When Jimmy Wales, founder of Wikipedia, was interviewed on NPR’s “How I Built This,” he revealed a valuable insight — sharing and improving knowledge is hard work.
The challenges they faced along the way aren’t too different from the challenges that manufacturing companies face today. How can we efficiently capture, distribute, and improve our collective knowledge?
Ask anyone who’s had to document or maintain process knowledge (work instructions, SOPs, or training material), the work is ongoing and relentless. Still, Wikipedia was able to do this on a global scale; all while maintaining information standards and control.
Wikipedia's Problem with Document Revision
Prior to Wikipedia, Wales ran Nupedia, a similar encyclopedia website but without collaborative moderation tools. Wales describes the challenges of collaborating on Word documents, and I couldn’t help but feel like this sounded familiar:
“...the only real way to collaborate back then, was to email around a word doc... the typical case was, nobody responds. But the worst case is, five people respond and they’ve all changed the document in different ways. Now you’ve got to figure out how to integrate (consolidate) that all.”
In other words, their document revision process needed help. Collaboration needed to be done faster and the tools they were using were ineffective.
Manufacturing's Problem with Document Revision
The unfortunate truth is that many businesses still use outdated methods for collaboration without recognizing the downfalls.
For Wikipedia, this meant an unsustainably slow rate of article production.
For manufacturing, poor document revision practices inhibit continuous improvement and create waste.
When documentation of core procedures is difficult to maintain/update, improvements are discouraged. People would rather avoid the long, bloated email chains than follow-through with process improvements.
Outdated revision processes not only discourage improvements, they increase the risk of outdated information floating around. Since standard procedures are difficult to keep up-to-date, documents become static, not changing for years on end.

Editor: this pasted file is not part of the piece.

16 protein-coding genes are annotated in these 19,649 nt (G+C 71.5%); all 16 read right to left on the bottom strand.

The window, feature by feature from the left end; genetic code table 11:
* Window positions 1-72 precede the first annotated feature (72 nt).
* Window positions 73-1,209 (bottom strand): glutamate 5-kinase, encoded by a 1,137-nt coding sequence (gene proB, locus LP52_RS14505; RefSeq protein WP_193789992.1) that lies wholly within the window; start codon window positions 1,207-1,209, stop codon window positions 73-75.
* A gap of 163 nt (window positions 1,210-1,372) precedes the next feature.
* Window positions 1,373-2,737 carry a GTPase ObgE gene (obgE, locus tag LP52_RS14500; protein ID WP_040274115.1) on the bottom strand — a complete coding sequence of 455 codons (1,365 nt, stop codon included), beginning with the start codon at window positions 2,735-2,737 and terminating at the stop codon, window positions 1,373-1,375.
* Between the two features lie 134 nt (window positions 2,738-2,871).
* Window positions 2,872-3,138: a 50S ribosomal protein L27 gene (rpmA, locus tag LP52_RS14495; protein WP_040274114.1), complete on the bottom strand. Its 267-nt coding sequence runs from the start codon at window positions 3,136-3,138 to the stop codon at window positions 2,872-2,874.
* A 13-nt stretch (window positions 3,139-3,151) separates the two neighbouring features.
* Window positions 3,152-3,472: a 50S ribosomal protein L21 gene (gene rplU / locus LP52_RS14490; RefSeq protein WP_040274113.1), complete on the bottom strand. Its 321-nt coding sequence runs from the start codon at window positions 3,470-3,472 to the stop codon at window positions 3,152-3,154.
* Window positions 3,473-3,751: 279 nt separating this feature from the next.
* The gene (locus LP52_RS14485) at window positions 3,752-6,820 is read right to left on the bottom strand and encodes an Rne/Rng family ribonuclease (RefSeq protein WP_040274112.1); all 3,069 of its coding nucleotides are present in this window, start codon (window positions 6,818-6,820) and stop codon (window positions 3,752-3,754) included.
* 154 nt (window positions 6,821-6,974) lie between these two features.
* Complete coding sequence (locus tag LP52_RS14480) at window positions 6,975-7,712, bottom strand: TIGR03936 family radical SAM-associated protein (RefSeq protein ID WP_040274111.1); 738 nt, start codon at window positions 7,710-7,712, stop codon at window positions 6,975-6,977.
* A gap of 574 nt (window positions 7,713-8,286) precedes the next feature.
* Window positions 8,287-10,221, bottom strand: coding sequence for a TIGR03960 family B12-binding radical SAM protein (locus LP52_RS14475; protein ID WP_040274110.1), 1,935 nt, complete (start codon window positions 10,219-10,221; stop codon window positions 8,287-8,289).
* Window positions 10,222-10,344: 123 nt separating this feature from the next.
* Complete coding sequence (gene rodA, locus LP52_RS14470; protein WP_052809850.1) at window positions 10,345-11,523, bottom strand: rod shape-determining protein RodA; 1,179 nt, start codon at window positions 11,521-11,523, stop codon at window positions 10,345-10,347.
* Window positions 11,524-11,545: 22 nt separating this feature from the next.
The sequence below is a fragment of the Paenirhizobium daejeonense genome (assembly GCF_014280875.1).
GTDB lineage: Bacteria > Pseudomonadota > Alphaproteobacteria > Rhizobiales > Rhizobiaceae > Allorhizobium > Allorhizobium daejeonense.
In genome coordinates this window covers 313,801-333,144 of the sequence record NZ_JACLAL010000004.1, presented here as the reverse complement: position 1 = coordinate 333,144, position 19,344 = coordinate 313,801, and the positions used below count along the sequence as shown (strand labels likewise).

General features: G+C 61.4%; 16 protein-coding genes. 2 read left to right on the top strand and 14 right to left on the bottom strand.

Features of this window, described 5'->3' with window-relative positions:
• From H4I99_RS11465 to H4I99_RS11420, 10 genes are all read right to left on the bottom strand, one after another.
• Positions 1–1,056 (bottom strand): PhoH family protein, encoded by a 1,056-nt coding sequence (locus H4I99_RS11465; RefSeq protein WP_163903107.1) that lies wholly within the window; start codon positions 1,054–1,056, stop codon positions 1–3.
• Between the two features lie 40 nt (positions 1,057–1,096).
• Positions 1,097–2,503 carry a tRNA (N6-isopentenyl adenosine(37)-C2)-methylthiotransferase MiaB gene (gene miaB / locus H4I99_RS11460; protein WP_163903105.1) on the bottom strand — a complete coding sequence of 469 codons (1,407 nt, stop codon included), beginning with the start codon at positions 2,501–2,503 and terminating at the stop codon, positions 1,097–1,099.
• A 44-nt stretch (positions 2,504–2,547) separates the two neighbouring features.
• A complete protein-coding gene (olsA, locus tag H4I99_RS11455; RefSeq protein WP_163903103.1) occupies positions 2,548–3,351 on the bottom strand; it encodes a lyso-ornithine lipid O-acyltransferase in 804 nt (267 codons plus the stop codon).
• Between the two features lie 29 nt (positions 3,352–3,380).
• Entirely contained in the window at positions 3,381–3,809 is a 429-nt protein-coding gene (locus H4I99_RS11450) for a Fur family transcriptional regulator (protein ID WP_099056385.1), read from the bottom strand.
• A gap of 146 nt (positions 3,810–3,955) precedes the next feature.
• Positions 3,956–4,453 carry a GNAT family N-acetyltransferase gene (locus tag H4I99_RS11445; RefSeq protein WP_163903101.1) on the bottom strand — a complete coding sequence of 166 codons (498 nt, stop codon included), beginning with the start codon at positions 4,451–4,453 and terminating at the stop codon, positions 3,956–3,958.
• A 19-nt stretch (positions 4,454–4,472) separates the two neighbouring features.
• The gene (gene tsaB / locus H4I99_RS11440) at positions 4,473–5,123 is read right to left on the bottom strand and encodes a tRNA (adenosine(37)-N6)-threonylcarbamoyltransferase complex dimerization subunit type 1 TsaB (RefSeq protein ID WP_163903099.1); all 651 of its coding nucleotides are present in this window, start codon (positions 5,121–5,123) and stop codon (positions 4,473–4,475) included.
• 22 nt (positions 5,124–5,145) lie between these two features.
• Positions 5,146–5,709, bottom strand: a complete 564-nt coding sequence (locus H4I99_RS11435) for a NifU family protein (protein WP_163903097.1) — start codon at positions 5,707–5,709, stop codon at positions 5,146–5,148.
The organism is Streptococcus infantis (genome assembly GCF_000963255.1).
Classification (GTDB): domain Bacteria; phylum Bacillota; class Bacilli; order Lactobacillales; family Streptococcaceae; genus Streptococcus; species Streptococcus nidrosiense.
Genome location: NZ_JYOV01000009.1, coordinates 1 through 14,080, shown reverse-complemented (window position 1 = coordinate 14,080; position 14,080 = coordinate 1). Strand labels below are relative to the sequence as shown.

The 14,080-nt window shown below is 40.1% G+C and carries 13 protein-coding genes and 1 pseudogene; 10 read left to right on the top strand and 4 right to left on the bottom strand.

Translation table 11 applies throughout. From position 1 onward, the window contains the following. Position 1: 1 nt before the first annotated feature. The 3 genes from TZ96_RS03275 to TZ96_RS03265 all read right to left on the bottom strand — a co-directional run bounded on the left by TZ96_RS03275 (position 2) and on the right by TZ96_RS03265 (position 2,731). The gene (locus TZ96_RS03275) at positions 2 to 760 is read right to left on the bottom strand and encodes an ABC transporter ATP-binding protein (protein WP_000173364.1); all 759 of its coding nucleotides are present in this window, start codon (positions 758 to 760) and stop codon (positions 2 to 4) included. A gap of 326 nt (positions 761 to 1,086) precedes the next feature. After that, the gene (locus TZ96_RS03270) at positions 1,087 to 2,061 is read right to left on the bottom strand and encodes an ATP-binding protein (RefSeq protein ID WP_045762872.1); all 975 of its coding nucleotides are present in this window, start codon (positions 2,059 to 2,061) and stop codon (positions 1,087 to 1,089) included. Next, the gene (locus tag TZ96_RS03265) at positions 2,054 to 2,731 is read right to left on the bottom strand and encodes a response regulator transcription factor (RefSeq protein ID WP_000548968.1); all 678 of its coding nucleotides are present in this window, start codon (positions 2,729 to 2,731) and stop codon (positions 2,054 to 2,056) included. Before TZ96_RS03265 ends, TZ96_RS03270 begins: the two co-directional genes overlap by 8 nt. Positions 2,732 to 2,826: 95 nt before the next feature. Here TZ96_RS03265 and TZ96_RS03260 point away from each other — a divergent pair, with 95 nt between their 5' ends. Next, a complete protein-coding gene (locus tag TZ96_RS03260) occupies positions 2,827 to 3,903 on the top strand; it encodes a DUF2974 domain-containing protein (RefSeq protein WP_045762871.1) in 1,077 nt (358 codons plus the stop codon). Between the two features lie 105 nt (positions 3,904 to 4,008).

Wikipedia Gets Lean
To solve for this challenge of collaboration, Wikipedia found a solution that was truly in the spirit of Lean manufacturing. Without a revenue source, they had to find an efficient way to collect knowledge from their users, while keeping the site safe and accurate.
“There was no money to hire anybody, so as a community working together, we had to find our own solutions.”
Wikipedia operates like a community by self-moderating for errors or vandalism. If changes or improvements are made to an article, the community will either accept or reject the changes as they see fit. Much like the process for Standard Work, Wikipedia pages are treated as living documents, constantly evolving over time.
The Lesson For Manufacturers
Although they felt limited by their budget at the time, the site's Lean solution enabled a rate of article creation that was faster than they could have ever dreamed. Rather than throwing money at the problem or sticking to traditional methods of article production, Wales recognized that an innovative process improvement could give Wikipedia the best chance at success.
Flashing forward, Wikipedia is now the fifth most popular website in the world — with over 5,937,100 articles in English alone.
That impressive accomplishment was achieved because the founders were forced to ask themselves, "How can we do more, with less?"
Creating more value with less waste is the heart of Lean manufacturing, but the solutions may not always be obvious. Wikipedia teaches us what it's important to constantly challenge assumptions for how work is done. Traditional methods for collaboration didn't work for them, and they don't work for manufacturers.
I find it fascinating the insights we can glean across industries and apply to our own. What other parallels have you seen in industries that can apply to your own? Let us know in the comments below.